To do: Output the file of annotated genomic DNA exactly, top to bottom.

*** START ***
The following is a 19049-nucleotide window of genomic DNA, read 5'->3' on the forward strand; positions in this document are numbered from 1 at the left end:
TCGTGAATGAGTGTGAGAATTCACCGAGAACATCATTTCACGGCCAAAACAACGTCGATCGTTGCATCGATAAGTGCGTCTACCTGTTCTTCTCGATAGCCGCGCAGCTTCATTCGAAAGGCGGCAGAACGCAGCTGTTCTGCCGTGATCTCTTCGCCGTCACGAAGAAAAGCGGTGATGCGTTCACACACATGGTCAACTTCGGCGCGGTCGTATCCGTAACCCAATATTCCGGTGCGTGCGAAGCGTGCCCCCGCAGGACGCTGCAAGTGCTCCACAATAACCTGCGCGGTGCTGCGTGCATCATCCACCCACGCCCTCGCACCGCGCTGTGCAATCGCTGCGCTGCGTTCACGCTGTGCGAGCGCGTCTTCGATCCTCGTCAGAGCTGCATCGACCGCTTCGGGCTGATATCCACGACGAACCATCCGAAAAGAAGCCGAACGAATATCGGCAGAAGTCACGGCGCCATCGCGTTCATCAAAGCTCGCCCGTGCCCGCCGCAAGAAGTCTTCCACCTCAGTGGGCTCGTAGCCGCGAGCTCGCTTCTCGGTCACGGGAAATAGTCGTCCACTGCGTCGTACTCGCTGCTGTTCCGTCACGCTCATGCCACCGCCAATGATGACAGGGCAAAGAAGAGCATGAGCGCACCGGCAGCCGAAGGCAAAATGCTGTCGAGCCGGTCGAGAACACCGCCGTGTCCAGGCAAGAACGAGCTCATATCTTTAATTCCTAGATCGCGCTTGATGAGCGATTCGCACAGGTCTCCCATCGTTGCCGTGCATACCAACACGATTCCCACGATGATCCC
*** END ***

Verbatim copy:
The following is a 19049-nucleotide window of genomic DNA, read 5'->3' on the forward strand; positions in this document are numbered from 1 at the left end:
TCGTGAATGAGTGTGAGAATTCACCGAGAACATCATTTCACGGCCAAAACAACGTCGATCGTTGCATCGATAAGTGCGTCTACCTGTTCTTCTCGATAGCCGCGCAGCTTCATTCGAAAGGCGGCAGAACGCAGCTGTTCTGCCGTGATCTCTTCGCCGTCACGAAGAAAAGCGGTGATGCGTTCACACACATGGTCAACTTCGGCGCGGTCGTATCCGTAACCCAATATTCCGGTGCGTGCGAAGCGTGCCCCCGCAGGACGCTGCAAGTGCTCCACAATAACCTGCGCGGTGCTGCGTGCATCATCCACCCACGCCCTCGCACCGCGCTGTGCAATCGCTGCGCTGCGTTCACGCTGTGCGAGCGCGTCTTCGATCCTCGTCAGAGCTGCATCGACCGCTTCGGGCTGATATCCACGACGAACCATCCGAAAAGAAGCCGAACGAATATCGGCAGAAGTCACGGCGCCATCGCGTTCATCAAAGCTCGCCCGTGCCCGCCGCAAGAAGTCTTCCACCTCAGTGGGCTCGTAGCCGCGAGCTCGCTTCTCGGTCACGGGAAATAGTCGTCCACTGCGTCGTACTCGCTGCTGTTCCGTCACGCTCATGCCACCGCCAATGATGACAGGGCAAAGAAGAGCATGAGCGCACCGGCAGCCGAAGGCAAAATGCTGTCGAGCCGGTCGAGAACACCGCCGTGTCCAGGCAAGAACGAGCTCATATCTTTAATTCCTAGATCGCGCTTGATGAGCGATTCGCACAGGTCTCCCATCGTTGCCGTGCATACCAACACGATTCCCACGATGATCCC